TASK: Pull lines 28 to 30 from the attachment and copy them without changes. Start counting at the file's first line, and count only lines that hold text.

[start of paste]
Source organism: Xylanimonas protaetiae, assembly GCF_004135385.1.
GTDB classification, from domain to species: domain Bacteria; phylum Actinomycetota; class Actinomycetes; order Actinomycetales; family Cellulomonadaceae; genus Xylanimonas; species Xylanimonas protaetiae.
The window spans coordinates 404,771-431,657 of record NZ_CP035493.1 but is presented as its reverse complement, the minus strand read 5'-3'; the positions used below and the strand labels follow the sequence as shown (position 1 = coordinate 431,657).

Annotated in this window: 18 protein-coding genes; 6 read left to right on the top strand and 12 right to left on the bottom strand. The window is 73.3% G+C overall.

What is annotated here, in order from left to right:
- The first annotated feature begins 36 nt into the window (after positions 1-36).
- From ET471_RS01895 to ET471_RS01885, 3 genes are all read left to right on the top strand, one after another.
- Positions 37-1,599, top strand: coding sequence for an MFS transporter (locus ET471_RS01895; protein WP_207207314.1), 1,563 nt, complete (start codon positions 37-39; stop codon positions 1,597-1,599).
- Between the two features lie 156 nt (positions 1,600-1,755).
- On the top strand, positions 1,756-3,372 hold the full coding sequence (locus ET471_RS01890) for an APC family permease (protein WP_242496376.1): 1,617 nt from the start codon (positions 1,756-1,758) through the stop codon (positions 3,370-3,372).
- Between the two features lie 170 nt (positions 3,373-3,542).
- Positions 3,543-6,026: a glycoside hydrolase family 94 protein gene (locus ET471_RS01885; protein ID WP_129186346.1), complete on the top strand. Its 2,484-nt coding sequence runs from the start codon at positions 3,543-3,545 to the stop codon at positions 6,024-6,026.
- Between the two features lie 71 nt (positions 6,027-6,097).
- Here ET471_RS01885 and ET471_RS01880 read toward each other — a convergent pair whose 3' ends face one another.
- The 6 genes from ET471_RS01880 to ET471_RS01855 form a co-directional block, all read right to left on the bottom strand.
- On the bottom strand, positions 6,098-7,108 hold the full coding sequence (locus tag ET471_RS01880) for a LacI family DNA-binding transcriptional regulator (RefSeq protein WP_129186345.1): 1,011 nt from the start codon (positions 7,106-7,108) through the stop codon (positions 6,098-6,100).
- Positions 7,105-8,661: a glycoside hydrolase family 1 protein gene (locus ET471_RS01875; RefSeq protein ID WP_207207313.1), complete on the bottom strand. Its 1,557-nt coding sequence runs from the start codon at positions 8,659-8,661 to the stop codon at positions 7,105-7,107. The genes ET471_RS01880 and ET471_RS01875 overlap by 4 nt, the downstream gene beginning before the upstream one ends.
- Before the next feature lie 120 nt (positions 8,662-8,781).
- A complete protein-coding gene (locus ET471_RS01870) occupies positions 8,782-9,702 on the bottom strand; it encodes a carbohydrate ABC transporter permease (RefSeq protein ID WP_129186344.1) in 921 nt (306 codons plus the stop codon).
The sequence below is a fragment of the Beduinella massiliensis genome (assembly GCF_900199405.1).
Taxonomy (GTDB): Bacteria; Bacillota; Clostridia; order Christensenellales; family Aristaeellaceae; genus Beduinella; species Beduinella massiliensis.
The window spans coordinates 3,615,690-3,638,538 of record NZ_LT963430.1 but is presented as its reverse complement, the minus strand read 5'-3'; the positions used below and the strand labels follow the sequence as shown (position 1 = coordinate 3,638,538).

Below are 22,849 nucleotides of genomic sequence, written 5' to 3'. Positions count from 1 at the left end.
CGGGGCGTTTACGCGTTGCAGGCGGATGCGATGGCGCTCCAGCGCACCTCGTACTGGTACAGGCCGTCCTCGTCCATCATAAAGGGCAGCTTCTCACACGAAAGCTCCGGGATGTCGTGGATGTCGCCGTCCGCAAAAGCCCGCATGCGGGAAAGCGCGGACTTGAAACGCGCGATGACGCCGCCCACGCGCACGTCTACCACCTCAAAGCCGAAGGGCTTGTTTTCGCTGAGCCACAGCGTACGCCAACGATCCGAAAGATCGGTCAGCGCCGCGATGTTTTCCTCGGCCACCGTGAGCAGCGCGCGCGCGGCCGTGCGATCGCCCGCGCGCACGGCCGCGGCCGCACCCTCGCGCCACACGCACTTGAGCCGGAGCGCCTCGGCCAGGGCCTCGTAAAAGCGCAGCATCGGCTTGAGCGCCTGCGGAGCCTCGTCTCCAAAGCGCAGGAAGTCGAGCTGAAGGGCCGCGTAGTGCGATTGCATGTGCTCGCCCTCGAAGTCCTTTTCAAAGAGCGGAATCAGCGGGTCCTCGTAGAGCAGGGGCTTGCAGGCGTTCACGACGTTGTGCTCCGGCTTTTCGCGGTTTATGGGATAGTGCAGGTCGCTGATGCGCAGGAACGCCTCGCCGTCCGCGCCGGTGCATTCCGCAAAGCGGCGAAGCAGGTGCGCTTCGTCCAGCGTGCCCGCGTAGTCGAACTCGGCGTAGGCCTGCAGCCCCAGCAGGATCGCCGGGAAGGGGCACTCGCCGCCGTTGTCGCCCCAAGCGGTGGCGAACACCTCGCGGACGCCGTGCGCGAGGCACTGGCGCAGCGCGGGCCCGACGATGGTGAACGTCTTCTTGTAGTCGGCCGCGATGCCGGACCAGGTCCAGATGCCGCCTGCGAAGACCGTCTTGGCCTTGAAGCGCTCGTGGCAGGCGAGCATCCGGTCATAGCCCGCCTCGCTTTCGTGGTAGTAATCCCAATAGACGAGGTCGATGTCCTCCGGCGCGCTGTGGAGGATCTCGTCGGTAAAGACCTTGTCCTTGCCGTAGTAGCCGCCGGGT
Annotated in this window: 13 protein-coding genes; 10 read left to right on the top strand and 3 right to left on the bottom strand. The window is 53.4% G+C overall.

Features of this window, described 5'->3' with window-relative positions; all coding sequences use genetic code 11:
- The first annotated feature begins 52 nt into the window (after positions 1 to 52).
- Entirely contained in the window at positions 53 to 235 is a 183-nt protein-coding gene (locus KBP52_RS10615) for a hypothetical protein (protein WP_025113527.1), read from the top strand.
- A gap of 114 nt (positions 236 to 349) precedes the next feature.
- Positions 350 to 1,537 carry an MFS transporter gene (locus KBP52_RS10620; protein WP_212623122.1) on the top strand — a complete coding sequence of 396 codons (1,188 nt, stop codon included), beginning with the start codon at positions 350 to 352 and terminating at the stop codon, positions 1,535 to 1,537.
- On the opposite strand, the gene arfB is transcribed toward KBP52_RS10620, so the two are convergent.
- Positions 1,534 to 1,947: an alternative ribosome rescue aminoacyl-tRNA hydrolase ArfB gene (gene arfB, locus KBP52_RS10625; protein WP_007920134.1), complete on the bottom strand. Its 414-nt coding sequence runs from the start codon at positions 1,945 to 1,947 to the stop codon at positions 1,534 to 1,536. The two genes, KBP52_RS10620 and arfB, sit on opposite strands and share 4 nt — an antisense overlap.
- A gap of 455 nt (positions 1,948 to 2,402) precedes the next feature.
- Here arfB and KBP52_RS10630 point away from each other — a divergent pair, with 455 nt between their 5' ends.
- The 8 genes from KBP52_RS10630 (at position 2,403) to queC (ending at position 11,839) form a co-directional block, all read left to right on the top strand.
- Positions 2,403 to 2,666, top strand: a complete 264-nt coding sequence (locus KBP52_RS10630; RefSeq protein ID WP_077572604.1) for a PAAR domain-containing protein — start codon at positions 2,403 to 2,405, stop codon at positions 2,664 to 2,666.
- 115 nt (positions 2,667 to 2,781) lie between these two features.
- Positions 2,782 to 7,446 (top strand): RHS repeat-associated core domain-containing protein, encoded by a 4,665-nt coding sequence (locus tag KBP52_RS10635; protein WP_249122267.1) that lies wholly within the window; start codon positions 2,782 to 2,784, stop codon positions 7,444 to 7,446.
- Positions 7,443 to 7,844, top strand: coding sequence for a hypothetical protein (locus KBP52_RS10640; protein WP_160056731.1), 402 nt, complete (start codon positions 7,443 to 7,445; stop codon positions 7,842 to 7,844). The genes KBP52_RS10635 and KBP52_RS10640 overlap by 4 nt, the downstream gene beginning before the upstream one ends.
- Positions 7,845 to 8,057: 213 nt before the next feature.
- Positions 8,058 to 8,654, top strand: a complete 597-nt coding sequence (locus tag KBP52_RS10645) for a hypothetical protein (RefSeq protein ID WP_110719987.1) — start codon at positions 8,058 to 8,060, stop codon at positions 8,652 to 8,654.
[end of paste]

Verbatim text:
- Entirely contained in the window at positions 53 to 235 is a 183-nt protein-coding gene (locus KBP52_RS10615) for a hypothetical protein (protein WP_025113527.1), read from the top strand.
- A gap of 114 nt (positions 236 to 349) precedes the next feature.
- Positions 350 to 1,537 carry an MFS transporter gene (locus KBP52_RS10620; protein WP_212623122.1) on the top strand — a complete coding sequence of 396 codons (1,188 nt, stop codon included), beginning with the start codon at positions 350 to 352 and terminating at the stop codon, positions 1,535 to 1,537.